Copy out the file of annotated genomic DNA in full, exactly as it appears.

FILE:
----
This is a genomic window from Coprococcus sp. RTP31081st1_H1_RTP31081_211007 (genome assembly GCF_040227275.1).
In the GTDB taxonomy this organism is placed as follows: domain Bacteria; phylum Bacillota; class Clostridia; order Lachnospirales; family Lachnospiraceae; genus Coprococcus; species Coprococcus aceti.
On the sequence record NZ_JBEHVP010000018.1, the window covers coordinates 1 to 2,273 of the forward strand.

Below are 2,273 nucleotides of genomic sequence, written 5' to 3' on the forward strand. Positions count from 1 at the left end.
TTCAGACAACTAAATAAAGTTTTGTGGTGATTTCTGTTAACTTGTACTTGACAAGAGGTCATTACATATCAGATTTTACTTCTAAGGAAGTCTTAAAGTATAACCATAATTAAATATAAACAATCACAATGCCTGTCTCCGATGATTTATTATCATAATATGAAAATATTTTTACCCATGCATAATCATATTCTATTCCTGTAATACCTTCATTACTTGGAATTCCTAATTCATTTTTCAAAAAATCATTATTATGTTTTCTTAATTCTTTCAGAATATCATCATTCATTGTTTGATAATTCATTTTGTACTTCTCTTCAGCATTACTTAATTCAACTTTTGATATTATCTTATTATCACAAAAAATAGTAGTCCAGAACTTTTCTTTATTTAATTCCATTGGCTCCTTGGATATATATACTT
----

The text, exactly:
This is a genomic window from Coprococcus sp. RTP31081st1_H1_RTP31081_211007 (genome assembly GCF_040227275.1).
In the GTDB taxonomy this organism is placed as follows: domain Bacteria; phylum Bacillota; class Clostridia; order Lachnospirales; family Lachnospiraceae; genus Coprococcus; species Coprococcus aceti.
On the sequence record NZ_JBEHVP010000018.1, the window covers coordinates 1 to 2,273 of the forward strand.

Below are 2,273 nucleotides of genomic sequence, written 5' to 3' on the forward strand. Positions count from 1 at the left end.
TTCAGACAACTAAATAAAGTTTTGTGGTGATTTCTGTTAACTTGTACTTGACAAGAGGTCATTACATATCAGATTTTACTTCTAAGGAAGTCTTAAAGTATAACCATAATTAAATATAAACAATCACAATGCCTGTCTCCGATGATTTATTATCATAATATGAAAATATTTTTACCCATGCATAATCATATTCTATTCCTGTAATACCTTCATTACTTGGAATTCCTAATTCATTTTTCAAAAAATCATTATTATGTTTTCTTAATTCTTTCAGAATATCATCATTCATTGTTTGATAATTCATTTTGTACTTCTCTTCAGCATTACTTAATTCAACTTTTGATATTATCTTATTATCACAAAAAATAGTAGTCCAGAACTTTTCTTTATTTAATTCCATTGGCTCCTTGGATATATATACTT